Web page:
FMC finds NY/NJ port ‘minimally impacted’ operationally by COVID-19

Port of New York and New Jersey

The U.S. Federal Maritime Commission (FMC) found that the coronavirus pandemic has minimally impacted container shipping operations within the Port of New York and New Jersey compared to what was experienced in the ports of Los Angeles and Long Beach in Southern California the first half of this year.

The FMC conducted numerous interviews with New York/New Jersey port and shipping industry officials as part of its ongoing Fact Finding 29, which the agency launched earlier this year to evaluate the impacts of COVID-19 on the nation’s major container gateways.

Led by Commissioner Rebecca Dye, the FMC concluded its first Fact Finding 29 evaluation of the pandemic’s impact on the ports of Los Angeles and Long Beach in early July. The agency made four recommendations to the ports’ stakeholders to prepare their operations for the return of container traffic once the virus abates.

Specifically, the FMC found that the San Pedro Bay port complex suffered from operational challenges with container returns, terminal closure notifications, blanked sailings and communication of earliest return dates for export containers. 

“We believe trade volumes are likely to substantially increase going forward and the southern California ports remain the key gateway for the nation’s international commerce,” Dye said in a statement on Tuesday. “The ports, their terminal tenants, and the ocean carriers that use those facilities must embrace changes that improve efficiencies and operations and act now to implement them.”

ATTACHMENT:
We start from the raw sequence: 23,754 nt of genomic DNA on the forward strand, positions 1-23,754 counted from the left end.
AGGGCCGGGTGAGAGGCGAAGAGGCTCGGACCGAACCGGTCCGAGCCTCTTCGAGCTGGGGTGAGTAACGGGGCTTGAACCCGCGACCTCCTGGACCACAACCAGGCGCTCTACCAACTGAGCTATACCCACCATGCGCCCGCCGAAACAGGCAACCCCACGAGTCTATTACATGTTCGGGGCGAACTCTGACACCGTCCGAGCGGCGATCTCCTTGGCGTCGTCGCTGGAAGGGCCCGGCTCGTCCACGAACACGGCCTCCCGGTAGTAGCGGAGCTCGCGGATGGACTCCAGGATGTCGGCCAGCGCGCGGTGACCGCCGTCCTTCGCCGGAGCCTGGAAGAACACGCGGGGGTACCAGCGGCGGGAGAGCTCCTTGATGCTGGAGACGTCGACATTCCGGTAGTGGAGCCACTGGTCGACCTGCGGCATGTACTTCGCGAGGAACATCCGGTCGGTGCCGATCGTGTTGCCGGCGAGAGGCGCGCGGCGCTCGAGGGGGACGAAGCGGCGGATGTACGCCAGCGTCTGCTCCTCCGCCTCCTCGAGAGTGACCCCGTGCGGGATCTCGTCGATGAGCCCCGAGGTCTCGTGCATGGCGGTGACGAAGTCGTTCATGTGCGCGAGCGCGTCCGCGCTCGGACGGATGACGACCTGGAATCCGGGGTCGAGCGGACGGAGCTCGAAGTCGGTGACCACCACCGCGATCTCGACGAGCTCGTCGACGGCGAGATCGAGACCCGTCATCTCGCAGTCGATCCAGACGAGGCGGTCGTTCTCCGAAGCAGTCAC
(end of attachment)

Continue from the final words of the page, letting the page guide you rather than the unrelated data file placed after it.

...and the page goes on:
However, Dye said a “common challenge” between the West and East Coast port complexes is the need to improve chassis pickups and returns. The truckers seek a scenario in which they can return containers to one location and pick up an outbound container, a process known as a “double move.”

The FMC was advised during its fact-finding discussions with the New York/New Jersey port authority that the Council of Port Performance (CPP) has already made improving the container return process a top priority. The CPP was set up by the port authority in 2014 as a forum for industry stakeholders to provide input and oversight of programs and initiatives to improve efficiency in the port complex.

Dye is expected to soon begin the third phase of Fact Finding 29 by conducting discussions with the Port of New Orleans and its container-shipping stakeholders.

Related news

FMC examines COVID-19 impacts on New York/New Jersey ports

FMC identifies San Pedro Bay container challenges during COVID-19

FMC tracks COVID-19-induced supply chain bottlenecks

Click for more FreightWaves/American Shipper articles by Chris Gillis.